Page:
Deborah Birx said Trump White House had asked her to water down covid guidelines for states

dr. Deborah L. Birx, President Donald J. Trump’s Covid-19 response coordinator, told a congressional committee investigating the federal pandemic response that Trump White House officials asked her to share the weekly guidelines she sent to state and local health officials sent to modify or remove it. , in what she described as a consistent effort to suppress information as virus cases surged in the second half of 2020.

dr. Birx also told the committee that Trump White House officials withheld state reports during a winter outbreak and refused to release the documents, which include data on the spread of the virus and recommendations for containing it.

dr. Birx became a controversial figure during her time in the Trump White House. A respected AIDS researcher, she was picked from her position to lead the government’s program to fight the international HIV epidemic to coordinate the federal Covid response.

But her credibility came into question when she failed to correct Mr Trump’s unscientific musings about the coronavirus, praising him on television as having “attention to the scientific literature.”

Her account of White House interference came in a multi-day interview the commission held in October 2021, which was released Thursday with a series of emails Dr. Birx sent to colleagues in 2020, warning of the influence of a new White House pandemic adviser, Dr. Scott Atlas, who she said downplayed the threat of the virus. The emails provide new insight into how Dr. Birx and Dr. Anthony S. Fauci, the government’s chief infectious disease expert, grappled with what Dr. Birx called the “misinformation” provided by Dr. Atlas. was distributed.

The pressure to downplay the threat was so pervasive, Dr. Birx told the committee’s investigators that she was developing techniques to avoid the attention of White House officials, who may have objected to her public health recommendations. In reports she prepared for local health officials, she said, she sometimes put ideas at the end of sentences so that colleagues skimming her reports wouldn’t notice them.

dr. Birx will testify publicly before the panel on Thursday, which can be viewed live here.

In an email obtained by the committee, dated August 11, 2020, Dr. Birx to Dr. Fauci and other colleagues described what they called a “very dangerous” Oval Office meeting with Mr. Trump mentioned, in which Dr. Atlas argued against testing for the virus, saying it could harm Mr Trump’s reelection efforts and had “wrongly inflated” the number of cases.

In addition to Dr. Fauci the email was sent to Dr. Robert Redfield, then director of the Centers for Disease Control and Prevention; and dr. Stephen Hahn, then the Food and Drug Administration Commissioner. In it, Dr. Birx that Dr. Atlas had inspired Mr Trump to call for closer recommendations on who should get tested.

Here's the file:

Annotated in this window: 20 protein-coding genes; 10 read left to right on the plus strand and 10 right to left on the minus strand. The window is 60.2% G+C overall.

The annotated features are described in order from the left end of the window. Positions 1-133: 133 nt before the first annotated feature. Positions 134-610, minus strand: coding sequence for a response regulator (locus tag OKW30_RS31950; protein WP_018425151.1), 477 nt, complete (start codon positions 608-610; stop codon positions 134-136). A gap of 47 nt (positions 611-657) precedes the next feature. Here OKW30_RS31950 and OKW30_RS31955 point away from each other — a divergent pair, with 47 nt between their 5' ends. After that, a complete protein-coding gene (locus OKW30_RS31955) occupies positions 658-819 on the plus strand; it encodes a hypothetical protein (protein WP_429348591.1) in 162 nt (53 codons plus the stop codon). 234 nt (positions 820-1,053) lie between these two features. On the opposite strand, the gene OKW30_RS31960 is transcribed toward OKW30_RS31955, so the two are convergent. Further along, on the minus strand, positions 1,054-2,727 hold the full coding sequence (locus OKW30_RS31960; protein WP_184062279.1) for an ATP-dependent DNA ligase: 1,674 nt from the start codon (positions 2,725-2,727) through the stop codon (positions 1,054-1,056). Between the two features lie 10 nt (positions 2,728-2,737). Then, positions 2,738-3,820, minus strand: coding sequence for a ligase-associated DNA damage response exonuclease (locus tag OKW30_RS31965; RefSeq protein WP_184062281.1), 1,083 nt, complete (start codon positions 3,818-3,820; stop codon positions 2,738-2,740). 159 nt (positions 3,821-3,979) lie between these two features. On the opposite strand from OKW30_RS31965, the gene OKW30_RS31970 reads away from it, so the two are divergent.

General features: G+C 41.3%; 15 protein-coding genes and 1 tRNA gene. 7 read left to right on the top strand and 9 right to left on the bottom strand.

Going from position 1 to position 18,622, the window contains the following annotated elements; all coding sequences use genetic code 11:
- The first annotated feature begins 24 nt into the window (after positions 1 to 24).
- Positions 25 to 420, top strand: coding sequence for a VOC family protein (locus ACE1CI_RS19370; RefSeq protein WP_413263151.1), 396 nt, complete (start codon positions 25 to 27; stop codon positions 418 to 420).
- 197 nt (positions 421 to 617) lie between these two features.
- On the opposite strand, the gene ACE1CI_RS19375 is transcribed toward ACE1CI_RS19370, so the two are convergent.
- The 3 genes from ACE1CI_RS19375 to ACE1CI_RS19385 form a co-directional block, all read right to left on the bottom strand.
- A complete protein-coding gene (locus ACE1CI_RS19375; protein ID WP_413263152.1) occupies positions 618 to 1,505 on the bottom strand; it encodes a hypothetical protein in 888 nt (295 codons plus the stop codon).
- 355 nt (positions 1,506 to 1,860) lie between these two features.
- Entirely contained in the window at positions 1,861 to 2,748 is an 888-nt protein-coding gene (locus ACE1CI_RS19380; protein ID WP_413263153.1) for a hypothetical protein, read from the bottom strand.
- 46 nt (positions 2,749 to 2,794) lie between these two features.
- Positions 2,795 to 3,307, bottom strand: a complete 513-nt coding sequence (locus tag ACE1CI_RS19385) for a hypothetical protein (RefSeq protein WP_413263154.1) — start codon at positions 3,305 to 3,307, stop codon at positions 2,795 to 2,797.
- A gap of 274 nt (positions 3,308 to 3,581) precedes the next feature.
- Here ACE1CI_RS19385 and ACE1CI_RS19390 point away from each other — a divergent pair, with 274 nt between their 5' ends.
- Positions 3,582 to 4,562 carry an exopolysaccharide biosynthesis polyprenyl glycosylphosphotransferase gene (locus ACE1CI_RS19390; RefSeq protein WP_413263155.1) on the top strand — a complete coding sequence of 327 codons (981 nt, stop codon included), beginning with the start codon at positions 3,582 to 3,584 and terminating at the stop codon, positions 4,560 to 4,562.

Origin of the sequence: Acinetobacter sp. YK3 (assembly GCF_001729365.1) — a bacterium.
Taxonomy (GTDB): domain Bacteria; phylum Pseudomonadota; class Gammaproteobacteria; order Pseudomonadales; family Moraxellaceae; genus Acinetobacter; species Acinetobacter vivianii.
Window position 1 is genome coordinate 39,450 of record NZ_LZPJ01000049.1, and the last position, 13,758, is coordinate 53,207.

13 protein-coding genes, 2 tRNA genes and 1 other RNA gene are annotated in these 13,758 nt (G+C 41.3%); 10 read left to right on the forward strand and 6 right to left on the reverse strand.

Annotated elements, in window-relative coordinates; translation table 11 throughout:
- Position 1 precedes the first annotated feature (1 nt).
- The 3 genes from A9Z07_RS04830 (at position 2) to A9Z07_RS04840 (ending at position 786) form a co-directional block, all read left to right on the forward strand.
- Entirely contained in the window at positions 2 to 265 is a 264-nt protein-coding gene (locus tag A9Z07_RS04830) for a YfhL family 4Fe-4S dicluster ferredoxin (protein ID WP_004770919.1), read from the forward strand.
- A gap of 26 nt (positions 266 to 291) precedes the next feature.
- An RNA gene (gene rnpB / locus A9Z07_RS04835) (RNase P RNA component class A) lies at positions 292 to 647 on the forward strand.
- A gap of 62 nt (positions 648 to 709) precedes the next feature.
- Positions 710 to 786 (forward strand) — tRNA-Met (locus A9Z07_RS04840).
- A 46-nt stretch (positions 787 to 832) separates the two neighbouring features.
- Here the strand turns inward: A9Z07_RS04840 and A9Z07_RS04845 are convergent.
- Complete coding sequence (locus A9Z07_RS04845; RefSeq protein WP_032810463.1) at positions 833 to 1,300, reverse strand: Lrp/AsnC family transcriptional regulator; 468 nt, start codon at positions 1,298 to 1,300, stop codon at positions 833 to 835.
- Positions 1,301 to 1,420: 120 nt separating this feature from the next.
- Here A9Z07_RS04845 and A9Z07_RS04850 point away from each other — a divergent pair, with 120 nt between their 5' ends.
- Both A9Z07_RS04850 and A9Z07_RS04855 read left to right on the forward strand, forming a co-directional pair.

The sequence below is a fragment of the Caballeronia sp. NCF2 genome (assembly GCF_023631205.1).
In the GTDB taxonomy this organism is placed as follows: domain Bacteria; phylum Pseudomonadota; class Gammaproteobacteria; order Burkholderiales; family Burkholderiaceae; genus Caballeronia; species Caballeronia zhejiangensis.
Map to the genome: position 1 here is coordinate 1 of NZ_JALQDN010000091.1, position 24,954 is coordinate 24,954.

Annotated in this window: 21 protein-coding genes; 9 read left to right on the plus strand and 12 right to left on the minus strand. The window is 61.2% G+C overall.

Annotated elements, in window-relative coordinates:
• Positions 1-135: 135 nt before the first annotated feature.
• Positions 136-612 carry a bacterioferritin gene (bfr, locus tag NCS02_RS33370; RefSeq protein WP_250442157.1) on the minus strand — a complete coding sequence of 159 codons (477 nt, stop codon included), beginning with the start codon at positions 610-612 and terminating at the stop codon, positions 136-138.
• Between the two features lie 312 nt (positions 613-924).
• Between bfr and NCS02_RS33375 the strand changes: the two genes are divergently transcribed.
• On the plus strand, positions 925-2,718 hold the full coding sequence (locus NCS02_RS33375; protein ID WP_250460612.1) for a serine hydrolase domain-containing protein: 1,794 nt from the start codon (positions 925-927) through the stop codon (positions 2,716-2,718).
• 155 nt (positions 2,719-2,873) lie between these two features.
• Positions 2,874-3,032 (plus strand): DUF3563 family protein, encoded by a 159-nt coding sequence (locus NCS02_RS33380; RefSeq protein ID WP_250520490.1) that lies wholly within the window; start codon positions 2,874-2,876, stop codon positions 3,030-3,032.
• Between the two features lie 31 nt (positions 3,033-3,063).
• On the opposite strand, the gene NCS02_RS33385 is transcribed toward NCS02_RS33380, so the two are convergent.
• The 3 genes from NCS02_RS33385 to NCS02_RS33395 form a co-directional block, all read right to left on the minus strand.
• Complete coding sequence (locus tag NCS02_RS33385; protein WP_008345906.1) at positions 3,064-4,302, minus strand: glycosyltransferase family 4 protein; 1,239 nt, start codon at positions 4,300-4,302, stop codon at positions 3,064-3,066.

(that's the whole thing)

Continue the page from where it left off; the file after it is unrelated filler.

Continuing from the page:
“Business identification is bad for presidential re-election — testing should only be of the sick,” she told Dr. Atlas.

“He noted that it was the task force that got us into this ditch by promoting testing and falsely increasing the number of cases compared to other countries,” she added, referring to a group of senior health officials who met regularly in the White House. “The conclusion was that Dr. Atlas is brilliant and the president will now follow his lead.”

In another email sent to senior health officials two days later, Dr. Birx listed seven ideas that Dr. Atlas embraced that she believed to be misinformation, including that the virus was similar to the flu and that “children are immune to be”.

“I don’t know what to do,” she wrote, warning that if caseloads continued to increase, there would be “300K deaths” by December. The United States ended the year with more than 350,000 Covid deaths.

In her interviews with the committee last year, Dr. Birx described the regular efforts to undermine the weekly pandemic assessments she first sent to state and local officials in June 2020, which provided “comprehensive data and state-specific recommendations on the status of the pandemic.” offered,” the committee wrote in a press release.

Beginning in the fall of that year, Dr. Birx said, she began receiving “a list of changes for three or four states” each week, sometimes accompanied by efforts to relax mask recommendations or indoor capacity restrictions. In one case, she was asked to soften guidelines for officials in South Dakota and remove some recommendations for the state, which at the time had an increase in the number of cases.

dr. Birx told the committee’s investigators she was asked to change the reports about “25 percent” of the time or they wouldn’t be sent.

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